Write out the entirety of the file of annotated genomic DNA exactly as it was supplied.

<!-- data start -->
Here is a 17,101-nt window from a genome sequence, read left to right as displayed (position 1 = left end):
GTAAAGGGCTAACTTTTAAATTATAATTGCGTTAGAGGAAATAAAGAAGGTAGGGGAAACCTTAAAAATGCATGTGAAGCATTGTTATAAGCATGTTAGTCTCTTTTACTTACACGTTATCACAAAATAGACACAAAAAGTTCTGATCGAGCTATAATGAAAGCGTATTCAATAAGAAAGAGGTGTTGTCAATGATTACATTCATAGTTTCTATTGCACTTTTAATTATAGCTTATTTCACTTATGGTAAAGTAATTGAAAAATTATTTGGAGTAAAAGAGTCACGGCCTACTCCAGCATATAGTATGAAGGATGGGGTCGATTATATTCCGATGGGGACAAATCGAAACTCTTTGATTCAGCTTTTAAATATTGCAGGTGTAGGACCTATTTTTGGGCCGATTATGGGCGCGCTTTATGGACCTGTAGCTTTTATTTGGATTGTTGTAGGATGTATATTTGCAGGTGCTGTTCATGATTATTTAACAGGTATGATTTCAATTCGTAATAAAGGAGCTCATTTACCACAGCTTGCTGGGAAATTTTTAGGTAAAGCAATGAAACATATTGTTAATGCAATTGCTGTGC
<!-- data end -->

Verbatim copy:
Here is a 17,101-nt window from a genome sequence, read left to right as displayed (position 1 = left end):
GTAAAGGGCTAACTTTTAAATTATAATTGCGTTAGAGGAAATAAAGAAGGTAGGGGAAACCTTAAAAATGCATGTGAAGCATTGTTATAAGCATGTTAGTCTCTTTTACTTACACGTTATCACAAAATAGACACAAAAAGTTCTGATCGAGCTATAATGAAAGCGTATTCAATAAGAAAGAGGTGTTGTCAATGATTACATTCATAGTTTCTATTGCACTTTTAATTATAGCTTATTTCACTTATGGTAAAGTAATTGAAAAATTATTTGGAGTAAAAGAGTCACGGCCTACTCCAGCATATAGTATGAAGGATGGGGTCGATTATATTCCGATGGGGACAAATCGAAACTCTTTGATTCAGCTTTTAAATATTGCAGGTGTAGGACCTATTTTTGGGCCGATTATGGGCGCGCTTTATGGACCTGTAGCTTTTATTTGGATTGTTGTAGGATGTATATTTGCAGGTGCTGTTCATGATTATTTAACAGGTATGATTTCAATTCGTAATAAAGGAGCTCATTTACCACAGCTTGCTGGGAAATTTTTAGGTAAAGCAATGAAACATATTGTTAATGCAATTGCTGTGC